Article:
7 min read
Good morning, endurance friends. Matt Mosman, the endurance guru over EndurElite coming at you with another endurance fast fact.
Now, today we're gonna discuss three physiological terms that you as an endurance athlete may already be familiar with. These are:
So what we're gonna do is we're going to define each. We're gonna tell you how to test them. We're gonna tell you how to improve them.
And then we'll end with letting you know which of these three variables is considered the best indicator of endurance performance success.
So let's start with the one you are all probably the most familiar with, and that is VO2 max. Now, VO2 max is the greatest amount of oxygen that can be used at the cellular level by the entire body.
Simply put, VO2 max or maximal oxygen uptake is how much oxygen your body can use with each breath that you take in.
Now, what's the best way to test for VO2 max? There are a ton of equations on the internet that you can plugin, you know, recent race times or other variables and that will spit out a number at you. But those really aren't accurate.
To get the most accurate measure of VO2 max, you're really gonna have to go into a lab and have a graded exercise test done while hooked up to a metabolic cart.
And what the researchers are gonna do or the lab personnel are gonna do is have you run on the treadmill or kill yourself on a bike, and they're gonna gradually increase the intensity over a period of time, whether that means running faster or increasing the incline until you get to the point where you either fall off or you barf inside the mask that you're hooked up to, which as an exercise physiologist, do not barf in the mask. I hate cleaning that up. It's disgusting.
But anyway, once you're done with this VO2 test, that is gonna spit out a number that is going to be your VO2 max.
VO2 values can range anywhere from 30, which is basically a couch potato that hasn't done a lick of exercise in their life, up to 90, what would be your elite endurance athlete.
Now, these values are going to depend on a lot of variables. It can depend on sex. It can depend on age. It can depend on red blood cell count, mitochondrial density, capillary density.
The upper ceiling of VO2 max is largely determined by genetics, but a lot of these variables that contribute to an increased VO2 max can be increased through doing endurance training which leads us to our next point.
What's the best way to increase VO2 max?
Now, the best way to do VO2 max intervals is to do three to five-minute efforts at a one-to-one work-to-rest ratio, meaning if you're doing a four-minute interval, you want to rest four minutes before you start your next interval.
And what is really, really key here is the intensities of these intervals should be as close to VO2 max as possible or as close to maximal heart rate as possible, and this is where you'll get the most benefits.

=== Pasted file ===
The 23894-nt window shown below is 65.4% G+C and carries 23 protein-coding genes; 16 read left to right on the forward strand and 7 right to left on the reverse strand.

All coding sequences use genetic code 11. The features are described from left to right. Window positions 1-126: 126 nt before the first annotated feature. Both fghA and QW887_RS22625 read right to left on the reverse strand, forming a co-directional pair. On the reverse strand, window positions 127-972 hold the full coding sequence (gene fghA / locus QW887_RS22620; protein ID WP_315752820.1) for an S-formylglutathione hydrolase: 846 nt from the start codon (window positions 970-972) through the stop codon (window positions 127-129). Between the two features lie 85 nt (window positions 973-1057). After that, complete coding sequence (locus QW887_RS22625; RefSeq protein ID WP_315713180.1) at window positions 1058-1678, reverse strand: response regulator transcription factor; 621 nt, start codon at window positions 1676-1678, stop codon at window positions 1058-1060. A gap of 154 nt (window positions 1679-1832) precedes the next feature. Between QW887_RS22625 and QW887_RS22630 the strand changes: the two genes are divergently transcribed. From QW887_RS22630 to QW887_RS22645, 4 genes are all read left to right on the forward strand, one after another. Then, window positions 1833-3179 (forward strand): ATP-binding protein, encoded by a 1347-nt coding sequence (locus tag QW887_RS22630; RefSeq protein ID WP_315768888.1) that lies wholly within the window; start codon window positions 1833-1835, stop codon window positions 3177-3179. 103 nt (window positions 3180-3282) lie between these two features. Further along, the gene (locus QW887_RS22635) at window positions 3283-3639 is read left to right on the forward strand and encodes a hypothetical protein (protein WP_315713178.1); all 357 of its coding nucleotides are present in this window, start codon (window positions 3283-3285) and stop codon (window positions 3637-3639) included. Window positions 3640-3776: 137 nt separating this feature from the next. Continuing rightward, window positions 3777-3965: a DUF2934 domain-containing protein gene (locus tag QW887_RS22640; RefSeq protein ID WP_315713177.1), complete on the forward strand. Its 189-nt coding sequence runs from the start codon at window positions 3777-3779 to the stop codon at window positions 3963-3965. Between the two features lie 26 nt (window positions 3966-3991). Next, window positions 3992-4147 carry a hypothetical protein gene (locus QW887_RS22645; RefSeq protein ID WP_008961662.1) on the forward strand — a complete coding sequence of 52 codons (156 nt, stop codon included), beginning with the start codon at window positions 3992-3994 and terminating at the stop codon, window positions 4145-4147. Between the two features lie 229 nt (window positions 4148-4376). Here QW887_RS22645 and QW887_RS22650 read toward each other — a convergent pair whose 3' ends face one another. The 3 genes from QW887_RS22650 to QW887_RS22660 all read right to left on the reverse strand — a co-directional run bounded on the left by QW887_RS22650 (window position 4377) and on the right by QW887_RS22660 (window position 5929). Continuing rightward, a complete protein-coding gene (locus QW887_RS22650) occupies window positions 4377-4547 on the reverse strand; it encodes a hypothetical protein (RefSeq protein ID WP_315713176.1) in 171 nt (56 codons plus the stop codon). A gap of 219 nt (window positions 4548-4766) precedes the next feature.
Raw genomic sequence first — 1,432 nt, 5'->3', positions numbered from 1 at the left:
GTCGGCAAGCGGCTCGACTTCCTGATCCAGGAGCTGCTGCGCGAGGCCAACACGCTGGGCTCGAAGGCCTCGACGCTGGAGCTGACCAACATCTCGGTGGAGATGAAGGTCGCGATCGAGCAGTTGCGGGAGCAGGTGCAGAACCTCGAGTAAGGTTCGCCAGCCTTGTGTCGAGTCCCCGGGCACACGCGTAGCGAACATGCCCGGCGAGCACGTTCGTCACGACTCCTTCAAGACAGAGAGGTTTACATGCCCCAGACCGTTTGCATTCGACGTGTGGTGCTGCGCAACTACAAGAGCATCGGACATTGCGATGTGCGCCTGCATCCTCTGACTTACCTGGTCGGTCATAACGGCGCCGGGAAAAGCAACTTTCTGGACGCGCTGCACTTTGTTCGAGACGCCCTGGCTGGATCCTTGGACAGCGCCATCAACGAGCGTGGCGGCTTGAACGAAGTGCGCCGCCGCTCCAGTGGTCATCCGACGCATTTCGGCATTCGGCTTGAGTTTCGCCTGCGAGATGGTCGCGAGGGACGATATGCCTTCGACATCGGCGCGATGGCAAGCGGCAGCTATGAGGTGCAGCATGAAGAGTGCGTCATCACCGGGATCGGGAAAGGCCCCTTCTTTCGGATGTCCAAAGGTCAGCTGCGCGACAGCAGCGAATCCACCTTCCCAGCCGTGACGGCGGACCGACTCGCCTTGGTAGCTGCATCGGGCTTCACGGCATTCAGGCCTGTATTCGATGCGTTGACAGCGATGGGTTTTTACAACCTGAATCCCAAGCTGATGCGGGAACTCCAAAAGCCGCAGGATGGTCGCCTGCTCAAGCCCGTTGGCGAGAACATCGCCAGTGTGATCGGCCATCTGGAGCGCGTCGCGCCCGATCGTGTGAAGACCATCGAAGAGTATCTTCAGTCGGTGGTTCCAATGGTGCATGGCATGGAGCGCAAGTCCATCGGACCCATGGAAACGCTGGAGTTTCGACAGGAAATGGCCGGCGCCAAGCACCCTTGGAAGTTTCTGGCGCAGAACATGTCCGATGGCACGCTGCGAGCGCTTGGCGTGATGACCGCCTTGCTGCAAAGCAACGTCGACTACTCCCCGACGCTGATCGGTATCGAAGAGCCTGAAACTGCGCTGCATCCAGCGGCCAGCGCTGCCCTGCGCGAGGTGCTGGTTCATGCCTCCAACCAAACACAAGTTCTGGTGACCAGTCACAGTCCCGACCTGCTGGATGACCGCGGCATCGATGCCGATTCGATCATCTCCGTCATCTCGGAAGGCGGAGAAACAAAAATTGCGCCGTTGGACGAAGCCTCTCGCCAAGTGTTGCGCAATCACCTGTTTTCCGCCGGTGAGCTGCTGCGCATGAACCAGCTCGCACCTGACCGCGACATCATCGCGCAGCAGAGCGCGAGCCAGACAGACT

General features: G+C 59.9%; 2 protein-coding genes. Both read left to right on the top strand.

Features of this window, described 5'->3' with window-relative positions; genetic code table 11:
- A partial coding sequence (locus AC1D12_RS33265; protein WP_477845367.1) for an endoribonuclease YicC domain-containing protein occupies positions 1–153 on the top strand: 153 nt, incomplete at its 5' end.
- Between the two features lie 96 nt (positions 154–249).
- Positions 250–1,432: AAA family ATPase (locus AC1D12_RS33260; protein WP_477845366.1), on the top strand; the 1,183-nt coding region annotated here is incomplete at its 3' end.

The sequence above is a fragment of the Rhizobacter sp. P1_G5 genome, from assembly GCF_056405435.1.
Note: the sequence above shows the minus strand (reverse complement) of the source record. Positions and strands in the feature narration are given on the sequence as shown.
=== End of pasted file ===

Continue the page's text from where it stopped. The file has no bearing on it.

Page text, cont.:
Simply put, it's gonna hurt like hell. It's not gonna be fun. It's gonna be painful, but that's what it's really gonna take to increase your VO2 max even further above that plateau when you hit it. So that's VO2 max.
Let's move on to the next variable, and this is lactate threshold.
Lactate threshold is the speed of movement or percentage of VO2 max in which blood lactate concentrations begin to increase above resting values.
Now, let's just talk about what lactate is real briefly before we go any further into lactate threshold.
Now, if there's enough oxygen available, pyruvate can be basically transferred into the Krebs cycle or another energy system where it continues for energy production.
If there's not enough oxygen available, like again you're cranking really hard, there's not enough oxygen available, that pyruvate is converted into lactate, and then that lactate accumulation can still be used for energy but there's a certain intensity where that lactate accumulation can't equal lactate clearance, and that's when you start to see the increase of lactate in your blood.
And obviously, this will be your lactate threshold.
Now, how do you test for lactate threshold?
Again, there are a lot of equations out there but the best way to do it is, again, go to the lab, but this time, you are lucky. You get to be a blood donor. So it'll be a similar process to a VO2 max test.
So they're gonna increase the intensity, increase the incline and really get you going, but at certain points, the researcher is going to plunge a needle into you or maybe prick your finger and get blood samples, and they're gonna test certain time periods and look for that point where blood lactate concentrations take a really good spike, and that point will be your lactate threshold.